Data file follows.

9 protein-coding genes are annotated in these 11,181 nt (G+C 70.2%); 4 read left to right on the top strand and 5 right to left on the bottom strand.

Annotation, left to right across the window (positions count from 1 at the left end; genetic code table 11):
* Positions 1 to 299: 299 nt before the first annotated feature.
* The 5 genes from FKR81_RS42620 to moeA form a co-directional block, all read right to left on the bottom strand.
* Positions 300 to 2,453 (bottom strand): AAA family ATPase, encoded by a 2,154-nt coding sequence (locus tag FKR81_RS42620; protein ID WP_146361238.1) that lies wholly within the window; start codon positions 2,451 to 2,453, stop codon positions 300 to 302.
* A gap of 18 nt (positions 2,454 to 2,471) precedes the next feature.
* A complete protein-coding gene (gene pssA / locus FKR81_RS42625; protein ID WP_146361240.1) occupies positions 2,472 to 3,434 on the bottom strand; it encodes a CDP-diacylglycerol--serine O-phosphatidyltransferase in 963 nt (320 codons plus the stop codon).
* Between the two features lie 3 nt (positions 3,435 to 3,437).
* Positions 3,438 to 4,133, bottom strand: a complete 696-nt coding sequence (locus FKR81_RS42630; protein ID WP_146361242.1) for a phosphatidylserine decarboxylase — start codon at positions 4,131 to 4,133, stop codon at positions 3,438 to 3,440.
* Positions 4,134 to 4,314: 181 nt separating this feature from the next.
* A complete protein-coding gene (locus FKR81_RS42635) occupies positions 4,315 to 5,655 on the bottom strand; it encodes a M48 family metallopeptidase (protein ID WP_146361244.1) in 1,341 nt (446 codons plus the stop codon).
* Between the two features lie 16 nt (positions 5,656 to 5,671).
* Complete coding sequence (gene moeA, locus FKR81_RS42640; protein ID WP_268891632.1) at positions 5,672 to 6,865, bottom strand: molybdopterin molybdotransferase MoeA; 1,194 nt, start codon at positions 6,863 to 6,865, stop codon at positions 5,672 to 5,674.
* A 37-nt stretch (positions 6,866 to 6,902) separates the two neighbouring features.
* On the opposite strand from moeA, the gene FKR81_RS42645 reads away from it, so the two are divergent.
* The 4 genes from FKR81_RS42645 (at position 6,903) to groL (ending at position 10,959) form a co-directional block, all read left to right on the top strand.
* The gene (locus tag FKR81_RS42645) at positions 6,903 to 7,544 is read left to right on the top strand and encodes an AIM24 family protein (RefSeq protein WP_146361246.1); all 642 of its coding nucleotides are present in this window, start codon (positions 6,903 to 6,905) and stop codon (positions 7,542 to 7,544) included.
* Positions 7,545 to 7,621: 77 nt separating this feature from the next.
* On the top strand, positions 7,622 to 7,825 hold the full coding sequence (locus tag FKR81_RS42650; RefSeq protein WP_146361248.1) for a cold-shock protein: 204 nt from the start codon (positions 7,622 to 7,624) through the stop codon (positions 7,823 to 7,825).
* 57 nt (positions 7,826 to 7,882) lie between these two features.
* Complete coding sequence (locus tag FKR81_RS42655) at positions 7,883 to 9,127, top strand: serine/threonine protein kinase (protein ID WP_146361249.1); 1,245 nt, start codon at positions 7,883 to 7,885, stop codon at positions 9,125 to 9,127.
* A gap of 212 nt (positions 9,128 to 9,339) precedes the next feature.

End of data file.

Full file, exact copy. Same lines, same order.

9 protein-coding genes are annotated in these 11,181 nt (G+C 70.2%); 4 read left to right on the top strand and 5 right to left on the bottom strand.

Annotation, left to right across the window (positions count from 1 at the left end; genetic code table 11):
* Positions 1 to 299: 299 nt before the first annotated feature.
* The 5 genes from FKR81_RS42620 to moeA form a co-directional block, all read right to left on the bottom strand.
* Positions 300 to 2,453 (bottom strand): AAA family ATPase, encoded by a 2,154-nt coding sequence (locus tag FKR81_RS42620; protein ID WP_146361238.1) that lies wholly within the window; start codon positions 2,451 to 2,453, stop codon positions 300 to 302.
* A gap of 18 nt (positions 2,454 to 2,471) precedes the next feature.
* A complete protein-coding gene (gene pssA / locus FKR81_RS42625; protein ID WP_146361240.1) occupies positions 2,472 to 3,434 on the bottom strand; it encodes a CDP-diacylglycerol--serine O-phosphatidyltransferase in 963 nt (320 codons plus the stop codon).
* Between the two features lie 3 nt (positions 3,435 to 3,437).
* Positions 3,438 to 4,133, bottom strand: a complete 696-nt coding sequence (locus FKR81_RS42630; protein ID WP_146361242.1) for a phosphatidylserine decarboxylase — start codon at positions 4,131 to 4,133, stop codon at positions 3,438 to 3,440.
* Positions 4,134 to 4,314: 181 nt separating this feature from the next.
* A complete protein-coding gene (locus FKR81_RS42635) occupies positions 4,315 to 5,655 on the bottom strand; it encodes a M48 family metallopeptidase (protein ID WP_146361244.1) in 1,341 nt (446 codons plus the stop codon).
* Between the two features lie 16 nt (positions 5,656 to 5,671).
* Complete coding sequence (gene moeA, locus FKR81_RS42640; protein ID WP_268891632.1) at positions 5,672 to 6,865, bottom strand: molybdopterin molybdotransferase MoeA; 1,194 nt, start codon at positions 6,863 to 6,865, stop codon at positions 5,672 to 5,674.
* A 37-nt stretch (positions 6,866 to 6,902) separates the two neighbouring features.
* On the opposite strand from moeA, the gene FKR81_RS42645 reads away from it, so the two are divergent.
* The 4 genes from FKR81_RS42645 (at position 6,903) to groL (ending at position 10,959) form a co-directional block, all read left to right on the top strand.
* The gene (locus tag FKR81_RS42645) at positions 6,903 to 7,544 is read left to right on the top strand and encodes an AIM24 family protein (RefSeq protein WP_146361246.1); all 642 of its coding nucleotides are present in this window, start codon (positions 6,903 to 6,905) and stop codon (positions 7,542 to 7,544) included.
* Positions 7,545 to 7,621: 77 nt separating this feature from the next.
* On the top strand, positions 7,622 to 7,825 hold the full coding sequence (locus tag FKR81_RS42650; RefSeq protein WP_146361248.1) for a cold-shock protein: 204 nt from the start codon (positions 7,622 to 7,624) through the stop codon (positions 7,823 to 7,825).
* 57 nt (positions 7,826 to 7,882) lie between these two features.
* Complete coding sequence (locus tag FKR81_RS42655) at positions 7,883 to 9,127, top strand: serine/threonine protein kinase (protein ID WP_146361249.1); 1,245 nt, start codon at positions 7,883 to 7,885, stop codon at positions 9,125 to 9,127.
* A gap of 212 nt (positions 9,128 to 9,339) precedes the next feature.